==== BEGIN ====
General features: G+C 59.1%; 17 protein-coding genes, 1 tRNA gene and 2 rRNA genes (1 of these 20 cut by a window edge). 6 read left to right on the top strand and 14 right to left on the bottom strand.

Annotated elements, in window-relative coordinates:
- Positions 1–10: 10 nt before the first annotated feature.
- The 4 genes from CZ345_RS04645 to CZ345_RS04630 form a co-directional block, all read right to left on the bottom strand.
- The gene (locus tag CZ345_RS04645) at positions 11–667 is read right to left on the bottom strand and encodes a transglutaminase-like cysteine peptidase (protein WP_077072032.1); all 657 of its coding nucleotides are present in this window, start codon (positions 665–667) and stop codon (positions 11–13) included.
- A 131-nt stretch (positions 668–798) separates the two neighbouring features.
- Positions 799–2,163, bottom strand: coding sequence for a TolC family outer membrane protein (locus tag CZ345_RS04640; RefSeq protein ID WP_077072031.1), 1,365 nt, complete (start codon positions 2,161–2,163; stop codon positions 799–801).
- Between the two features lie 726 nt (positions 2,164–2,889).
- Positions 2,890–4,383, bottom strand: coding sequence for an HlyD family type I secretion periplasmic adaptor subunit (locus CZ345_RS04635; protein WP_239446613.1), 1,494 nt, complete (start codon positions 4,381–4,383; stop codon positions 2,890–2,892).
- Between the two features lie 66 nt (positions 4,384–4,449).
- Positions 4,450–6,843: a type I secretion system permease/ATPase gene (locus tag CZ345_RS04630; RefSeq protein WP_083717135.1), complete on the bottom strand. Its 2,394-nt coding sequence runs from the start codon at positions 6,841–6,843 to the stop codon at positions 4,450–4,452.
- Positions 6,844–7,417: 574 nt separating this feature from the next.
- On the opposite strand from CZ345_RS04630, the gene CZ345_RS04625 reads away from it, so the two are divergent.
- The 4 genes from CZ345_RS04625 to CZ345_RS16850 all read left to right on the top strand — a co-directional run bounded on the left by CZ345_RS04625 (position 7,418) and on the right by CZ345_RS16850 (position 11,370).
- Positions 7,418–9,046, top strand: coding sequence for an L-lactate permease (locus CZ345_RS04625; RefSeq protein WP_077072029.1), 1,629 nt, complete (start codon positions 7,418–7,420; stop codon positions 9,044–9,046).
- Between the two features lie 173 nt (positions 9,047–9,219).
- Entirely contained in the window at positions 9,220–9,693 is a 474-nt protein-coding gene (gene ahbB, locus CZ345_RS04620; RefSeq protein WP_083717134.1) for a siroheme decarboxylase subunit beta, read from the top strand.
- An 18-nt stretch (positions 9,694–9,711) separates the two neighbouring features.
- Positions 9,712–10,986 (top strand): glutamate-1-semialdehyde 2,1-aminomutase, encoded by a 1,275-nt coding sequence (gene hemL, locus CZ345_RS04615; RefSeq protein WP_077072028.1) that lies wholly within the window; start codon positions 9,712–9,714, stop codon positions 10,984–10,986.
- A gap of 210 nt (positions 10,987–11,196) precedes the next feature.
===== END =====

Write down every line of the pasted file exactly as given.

General features: G+C 59.1%; 17 protein-coding genes, 1 tRNA gene and 2 rRNA genes (1 of these 20 cut by a window edge). 6 read left to right on the top strand and 14 right to left on the bottom strand.

Annotated elements, in window-relative coordinates:
- Positions 1–10: 10 nt before the first annotated feature.
- The 4 genes from CZ345_RS04645 to CZ345_RS04630 form a co-directional block, all read right to left on the bottom strand.
- The gene (locus tag CZ345_RS04645) at positions 11–667 is read right to left on the bottom strand and encodes a transglutaminase-like cysteine peptidase (protein WP_077072032.1); all 657 of its coding nucleotides are present in this window, start codon (positions 665–667) and stop codon (positions 11–13) included.
- A 131-nt stretch (positions 668–798) separates the two neighbouring features.
- Positions 799–2,163, bottom strand: coding sequence for a TolC family outer membrane protein (locus tag CZ345_RS04640; RefSeq protein ID WP_077072031.1), 1,365 nt, complete (start codon positions 2,161–2,163; stop codon positions 799–801).
- Between the two features lie 726 nt (positions 2,164–2,889).
- Positions 2,890–4,383, bottom strand: coding sequence for an HlyD family type I secretion periplasmic adaptor subunit (locus CZ345_RS04635; protein WP_239446613.1), 1,494 nt, complete (start codon positions 4,381–4,383; stop codon positions 2,890–2,892).
- Between the two features lie 66 nt (positions 4,384–4,449).
- Positions 4,450–6,843: a type I secretion system permease/ATPase gene (locus tag CZ345_RS04630; RefSeq protein WP_083717135.1), complete on the bottom strand. Its 2,394-nt coding sequence runs from the start codon at positions 6,841–6,843 to the stop codon at positions 4,450–4,452.
- Positions 6,844–7,417: 574 nt separating this feature from the next.
- On the opposite strand from CZ345_RS04630, the gene CZ345_RS04625 reads away from it, so the two are divergent.
- The 4 genes from CZ345_RS04625 to CZ345_RS16850 all read left to right on the top strand — a co-directional run bounded on the left by CZ345_RS04625 (position 7,418) and on the right by CZ345_RS16850 (position 11,370).
- Positions 7,418–9,046, top strand: coding sequence for an L-lactate permease (locus CZ345_RS04625; RefSeq protein WP_077072029.1), 1,629 nt, complete (start codon positions 7,418–7,420; stop codon positions 9,044–9,046).
- Between the two features lie 173 nt (positions 9,047–9,219).
- Entirely contained in the window at positions 9,220–9,693 is a 474-nt protein-coding gene (gene ahbB, locus CZ345_RS04620; RefSeq protein WP_083717134.1) for a siroheme decarboxylase subunit beta, read from the top strand.
- An 18-nt stretch (positions 9,694–9,711) separates the two neighbouring features.
- Positions 9,712–10,986 (top strand): glutamate-1-semialdehyde 2,1-aminomutase, encoded by a 1,275-nt coding sequence (gene hemL, locus CZ345_RS04615; RefSeq protein WP_077072028.1) that lies wholly within the window; start codon positions 9,712–9,714, stop codon positions 10,984–10,986.
- A gap of 210 nt (positions 10,987–11,196) precedes the next feature.